There is a fairly new restaurant on the huge lake not too far from where we live. It has an unusual name that attracted me although I knew nothing else about it other than it existed. Having come into an unexpected bit of money I wanted to take my wife and a friend there but was told to google it first. I did, and horrors, it turned out to be a “Family” restaurant. What a disappointment! I have learned to avoid family restaurants like the plague. Family restaurants cater to children. I rather like children in general but I do not enjoy trying to eat while surrounded by the non-domesticated little creatures that cry, run about, throw food, and in general disrupt what should otherwise be a relaxing and enjoyable experience.
This experience has led me to reflect on restaurants in general. As you might well imagine, by eighty years of age I have experienced all kinds of restaurants around much of the world. I will restrict my (unsolicited and perhaps unwanted) comments here only to restaurants in the U.S. First, one thing you should always avoid are restaurants with cute names (I violated this rule above) like “The Mangy Moose,” “Mugsie’s,” “The Rusty Moose,” “Bigfoot Pub and Eatery,” “Frankie Doodles,” “Shenanigans,” “Annie Fannie’s,” and such. Actually some of these particular restaurants may be quite good, but in general places with cute names are not. They try to attract you by the names rather than by the food they serve. There was a restaurant named “Dewey, Cheetum, and Howe,” that was not too bad, but it was at best a borderline exception to this rule.
You should also avoid restaurants that cling to cliff tops with a view of the ocean, lake, river, or waterfall, or offer some other exceptional attraction. Restaurants on the top floors of buildings that offer views are in this category as well, such places attract customers by their views or whatever and the food often suffers. The same thing is usually true for restaurants that boast of their celebrity customers , as if you are not yourself a celebrity you will likely get the table by the door or behind a post and the food will likewise tend to be not the best. Also to be studiously avoided are floating restaurants or those that revolve.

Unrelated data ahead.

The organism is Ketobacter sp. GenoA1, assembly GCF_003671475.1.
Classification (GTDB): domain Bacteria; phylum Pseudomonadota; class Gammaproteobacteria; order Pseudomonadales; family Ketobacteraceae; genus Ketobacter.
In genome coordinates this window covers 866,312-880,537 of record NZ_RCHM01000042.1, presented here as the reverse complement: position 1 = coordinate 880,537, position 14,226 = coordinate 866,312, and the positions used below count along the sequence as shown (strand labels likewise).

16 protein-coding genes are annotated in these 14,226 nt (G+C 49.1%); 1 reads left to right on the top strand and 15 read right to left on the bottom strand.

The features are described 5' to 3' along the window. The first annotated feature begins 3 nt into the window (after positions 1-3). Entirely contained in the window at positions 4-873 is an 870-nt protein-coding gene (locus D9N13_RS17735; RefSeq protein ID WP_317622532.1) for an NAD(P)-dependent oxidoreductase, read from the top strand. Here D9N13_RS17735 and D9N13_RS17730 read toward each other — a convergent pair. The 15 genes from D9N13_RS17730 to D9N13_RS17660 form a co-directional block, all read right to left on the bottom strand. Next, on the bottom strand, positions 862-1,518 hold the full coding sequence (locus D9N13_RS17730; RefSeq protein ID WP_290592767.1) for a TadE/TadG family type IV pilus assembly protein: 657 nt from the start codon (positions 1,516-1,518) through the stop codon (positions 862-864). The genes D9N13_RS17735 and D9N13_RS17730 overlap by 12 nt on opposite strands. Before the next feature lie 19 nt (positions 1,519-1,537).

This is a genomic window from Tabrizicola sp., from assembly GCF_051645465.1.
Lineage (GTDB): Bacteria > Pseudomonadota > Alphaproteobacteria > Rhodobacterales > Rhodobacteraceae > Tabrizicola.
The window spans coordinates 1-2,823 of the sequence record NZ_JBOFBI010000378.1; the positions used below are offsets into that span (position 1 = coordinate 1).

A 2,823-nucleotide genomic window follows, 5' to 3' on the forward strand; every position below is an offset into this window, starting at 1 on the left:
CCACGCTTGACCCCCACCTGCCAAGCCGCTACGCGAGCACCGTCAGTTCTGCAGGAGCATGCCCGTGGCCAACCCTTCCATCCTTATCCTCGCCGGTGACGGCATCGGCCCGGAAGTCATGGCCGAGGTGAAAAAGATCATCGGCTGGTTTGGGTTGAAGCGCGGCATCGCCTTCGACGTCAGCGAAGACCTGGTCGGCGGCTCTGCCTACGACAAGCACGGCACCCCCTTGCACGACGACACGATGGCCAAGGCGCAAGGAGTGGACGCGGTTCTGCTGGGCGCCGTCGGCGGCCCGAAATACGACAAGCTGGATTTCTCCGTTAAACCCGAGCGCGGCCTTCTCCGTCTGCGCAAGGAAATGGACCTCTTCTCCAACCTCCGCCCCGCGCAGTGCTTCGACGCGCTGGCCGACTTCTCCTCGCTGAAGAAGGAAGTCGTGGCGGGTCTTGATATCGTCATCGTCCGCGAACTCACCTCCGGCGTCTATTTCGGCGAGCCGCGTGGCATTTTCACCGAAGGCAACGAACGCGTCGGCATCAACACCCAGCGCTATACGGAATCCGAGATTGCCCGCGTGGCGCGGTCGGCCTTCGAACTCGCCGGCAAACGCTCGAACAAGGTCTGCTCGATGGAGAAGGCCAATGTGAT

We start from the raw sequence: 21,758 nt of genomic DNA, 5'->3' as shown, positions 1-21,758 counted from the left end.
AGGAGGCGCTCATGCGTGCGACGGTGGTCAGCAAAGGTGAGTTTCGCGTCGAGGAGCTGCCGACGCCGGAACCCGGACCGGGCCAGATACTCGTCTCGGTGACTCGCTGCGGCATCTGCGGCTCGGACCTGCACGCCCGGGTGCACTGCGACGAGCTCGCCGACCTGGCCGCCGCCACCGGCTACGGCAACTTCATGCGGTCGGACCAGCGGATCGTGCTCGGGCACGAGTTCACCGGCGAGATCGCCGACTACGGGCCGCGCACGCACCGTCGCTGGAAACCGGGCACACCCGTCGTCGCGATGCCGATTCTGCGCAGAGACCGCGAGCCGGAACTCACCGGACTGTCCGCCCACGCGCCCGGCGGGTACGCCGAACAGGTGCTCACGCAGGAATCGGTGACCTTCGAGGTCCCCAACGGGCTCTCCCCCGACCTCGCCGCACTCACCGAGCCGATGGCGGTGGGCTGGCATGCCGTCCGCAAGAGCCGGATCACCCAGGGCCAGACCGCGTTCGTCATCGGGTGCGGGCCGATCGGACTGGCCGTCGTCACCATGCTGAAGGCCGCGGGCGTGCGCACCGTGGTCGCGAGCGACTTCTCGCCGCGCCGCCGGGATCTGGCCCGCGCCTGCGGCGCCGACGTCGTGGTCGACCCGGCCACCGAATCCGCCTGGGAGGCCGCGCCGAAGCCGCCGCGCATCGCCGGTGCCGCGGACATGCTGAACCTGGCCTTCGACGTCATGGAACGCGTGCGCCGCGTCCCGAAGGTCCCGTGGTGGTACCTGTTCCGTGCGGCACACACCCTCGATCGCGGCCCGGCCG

Chain restaurants are also best avoided because their food is often pre-prepared and merely heated in the microwave or oven, is standardized and usually unimaginative. The chefs are not truly chefs but simply those trained to serve these already prepared meals. There may be exceptions to this rule but you cannot depend on it. The food in places like Olive Garden, Chili’s, Red Lobster, Appleby’s, and others of this ilk may be a cut above that served in lesser chains like Arby’s, Burger King, MacDonald’s, and others of that class, and while the food is edible is certainly not outstanding or a gourmet treat. Of course the real fast food places like MacDonald’s, Taco Bell, KFC, must be avoided at all costs (never, ever eat hamburger at them). The only places worse are those that offer “All you can eat ,” whether it’s catfish, shrimp, fried chicken, or anything else. All you can eat places make a mockery of food and raise gluttony to unprecedented heights. Pancake restaurants should always be avoided, no exceptions.